The role played by the insurance sector in increasing GDP globally is very important and impactful. Research attests that premiums collecting by insurance companies impact economic development positively. Insurance also has positive effects to balance of payments, financial stability positively and it also increases employment in any economy. These factors therefore accelerate economic growth.
Insurance companies play an important role in the financial sector and the availability of insurance products is an essential element of sustainable economic growth.
According to a report termed the Role of insurance in the world economy and its effect to macroeconomic indicators, “Insurance increases employment in economy. Improving economic and financial stability is also one of the main advantages of insurance. For these reasons we can say that, insurance is reliable system of the economy.”
In Eswatini the Financial Services Regulatory Authority (FSRA) is an integrated regulatory and supervisory authority for all non-bank financial services providers including insurance providers. According to the FSRA Quarterly Statistical Bulletin which was released in September, the insurance industry is playing a big role in the economy from the highlights shared with the public on their website.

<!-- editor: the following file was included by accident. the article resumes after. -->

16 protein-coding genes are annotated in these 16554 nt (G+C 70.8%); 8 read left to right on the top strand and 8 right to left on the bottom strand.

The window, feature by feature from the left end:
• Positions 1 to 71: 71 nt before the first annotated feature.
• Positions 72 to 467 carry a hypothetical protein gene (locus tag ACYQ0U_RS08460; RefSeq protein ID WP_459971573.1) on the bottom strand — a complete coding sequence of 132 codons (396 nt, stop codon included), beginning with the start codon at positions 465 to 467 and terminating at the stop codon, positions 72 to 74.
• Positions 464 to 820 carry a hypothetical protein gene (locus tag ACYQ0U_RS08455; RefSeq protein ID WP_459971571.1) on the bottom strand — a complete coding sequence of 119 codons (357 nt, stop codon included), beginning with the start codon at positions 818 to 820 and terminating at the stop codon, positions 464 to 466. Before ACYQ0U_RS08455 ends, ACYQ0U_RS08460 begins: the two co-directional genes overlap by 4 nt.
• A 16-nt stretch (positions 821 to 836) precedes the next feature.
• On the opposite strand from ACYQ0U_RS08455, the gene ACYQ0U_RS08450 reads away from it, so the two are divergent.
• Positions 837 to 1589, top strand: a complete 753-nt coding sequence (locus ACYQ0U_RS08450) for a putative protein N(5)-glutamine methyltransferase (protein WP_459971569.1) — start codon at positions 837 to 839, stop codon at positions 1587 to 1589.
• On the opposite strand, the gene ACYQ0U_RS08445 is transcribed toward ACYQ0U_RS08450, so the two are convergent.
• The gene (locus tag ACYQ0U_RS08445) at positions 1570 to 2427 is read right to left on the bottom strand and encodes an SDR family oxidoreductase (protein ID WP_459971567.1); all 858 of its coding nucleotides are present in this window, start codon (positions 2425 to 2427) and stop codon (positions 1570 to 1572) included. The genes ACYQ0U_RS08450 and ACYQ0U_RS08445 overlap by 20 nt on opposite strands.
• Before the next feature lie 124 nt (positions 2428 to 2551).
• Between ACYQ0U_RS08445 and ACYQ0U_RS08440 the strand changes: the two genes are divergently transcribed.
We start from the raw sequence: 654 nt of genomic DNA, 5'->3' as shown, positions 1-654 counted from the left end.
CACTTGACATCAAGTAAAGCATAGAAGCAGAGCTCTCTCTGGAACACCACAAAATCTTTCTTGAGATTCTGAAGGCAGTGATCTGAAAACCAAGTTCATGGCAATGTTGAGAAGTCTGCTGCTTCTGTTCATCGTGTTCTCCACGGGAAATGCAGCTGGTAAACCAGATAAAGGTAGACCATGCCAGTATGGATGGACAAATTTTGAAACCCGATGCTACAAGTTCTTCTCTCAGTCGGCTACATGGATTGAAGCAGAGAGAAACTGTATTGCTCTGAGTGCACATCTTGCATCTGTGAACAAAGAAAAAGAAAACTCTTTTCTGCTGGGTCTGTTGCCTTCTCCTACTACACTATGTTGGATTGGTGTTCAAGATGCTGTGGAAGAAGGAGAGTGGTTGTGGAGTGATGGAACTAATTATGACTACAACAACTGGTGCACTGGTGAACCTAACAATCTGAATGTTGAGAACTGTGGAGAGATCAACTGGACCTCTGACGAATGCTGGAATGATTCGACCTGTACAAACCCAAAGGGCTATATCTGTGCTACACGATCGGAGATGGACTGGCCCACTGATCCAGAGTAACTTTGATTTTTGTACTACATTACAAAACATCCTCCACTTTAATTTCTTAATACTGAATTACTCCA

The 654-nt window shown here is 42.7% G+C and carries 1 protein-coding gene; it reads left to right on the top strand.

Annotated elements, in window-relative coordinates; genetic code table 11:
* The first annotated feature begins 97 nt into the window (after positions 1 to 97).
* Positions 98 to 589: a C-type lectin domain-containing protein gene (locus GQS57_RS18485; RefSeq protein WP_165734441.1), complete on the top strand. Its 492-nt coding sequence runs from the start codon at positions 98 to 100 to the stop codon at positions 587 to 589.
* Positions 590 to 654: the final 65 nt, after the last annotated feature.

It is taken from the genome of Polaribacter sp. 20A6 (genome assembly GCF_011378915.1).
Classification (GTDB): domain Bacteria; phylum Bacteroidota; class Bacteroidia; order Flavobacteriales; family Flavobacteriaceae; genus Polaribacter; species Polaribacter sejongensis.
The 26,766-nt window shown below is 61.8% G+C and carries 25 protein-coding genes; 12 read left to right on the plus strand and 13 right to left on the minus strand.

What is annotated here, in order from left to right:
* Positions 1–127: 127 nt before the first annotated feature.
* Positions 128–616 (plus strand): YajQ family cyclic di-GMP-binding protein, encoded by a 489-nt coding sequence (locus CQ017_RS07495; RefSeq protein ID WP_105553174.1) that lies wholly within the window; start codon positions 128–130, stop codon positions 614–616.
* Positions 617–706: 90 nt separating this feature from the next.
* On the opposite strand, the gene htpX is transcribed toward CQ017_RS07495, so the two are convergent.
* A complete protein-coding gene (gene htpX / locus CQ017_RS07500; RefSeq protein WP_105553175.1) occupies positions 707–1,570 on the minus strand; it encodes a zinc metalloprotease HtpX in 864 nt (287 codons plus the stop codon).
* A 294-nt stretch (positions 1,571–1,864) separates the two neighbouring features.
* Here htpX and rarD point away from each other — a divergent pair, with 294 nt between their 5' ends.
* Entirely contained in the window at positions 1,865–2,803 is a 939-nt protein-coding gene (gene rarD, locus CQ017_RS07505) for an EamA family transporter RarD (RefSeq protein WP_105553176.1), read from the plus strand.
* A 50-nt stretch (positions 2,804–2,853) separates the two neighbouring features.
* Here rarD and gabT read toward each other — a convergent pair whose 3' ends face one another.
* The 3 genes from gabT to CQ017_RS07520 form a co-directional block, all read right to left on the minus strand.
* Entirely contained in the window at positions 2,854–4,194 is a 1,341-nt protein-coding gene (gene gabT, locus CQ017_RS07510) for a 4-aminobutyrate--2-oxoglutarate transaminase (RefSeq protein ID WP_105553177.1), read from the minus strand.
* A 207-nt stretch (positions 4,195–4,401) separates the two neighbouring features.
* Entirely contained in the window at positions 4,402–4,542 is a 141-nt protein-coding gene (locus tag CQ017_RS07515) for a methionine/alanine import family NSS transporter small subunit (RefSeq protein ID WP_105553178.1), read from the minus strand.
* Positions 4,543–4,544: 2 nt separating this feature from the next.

Giving an overview of the industry, FSRA stated that there were 76 Licensed Entities in Eswatini and 147 Licensed Individual Agents. It said from all this there were E6,5 billion Insurance Sector Assets. Additionally, a total of E452 million Insurance Sector Gross Written Premiums were recorded (GWP). The sector also had E5,2 Billion Liabilities, however 36 per cent Long-Term Insurance (LTI) Business was sourced through Brokers. On the other hand 75 per cent Short Term Insurance (STI) business was sourced through Brokers. Overall there was a 171 per cent Increase in ST Net Claims according to the bulletin.
The LTI assets as at the end of this quarter were valued at E5,3 billion. This indicates a 12 percent increase year on year growth in the value of assets and a 3 per cent quarter on quarter on the back of favourable returns from investments. In terms of compliance with the local asset holding requirements, the LTI sector continued to comply as 35 per cent of their investments were held in local instruments. About 65 per cent of the assets were invested in foreign jurisdictions with 92 percent of these funds invested in equities and other long term investment instruments. The LTI industry liabilities increased by 13 per cent year on year to E4,7 billion mainly due to increase in the insurance and investment contract liabilities.
All these figures and earlier commentary show a generally significant contribution to the GDP of Eswatini.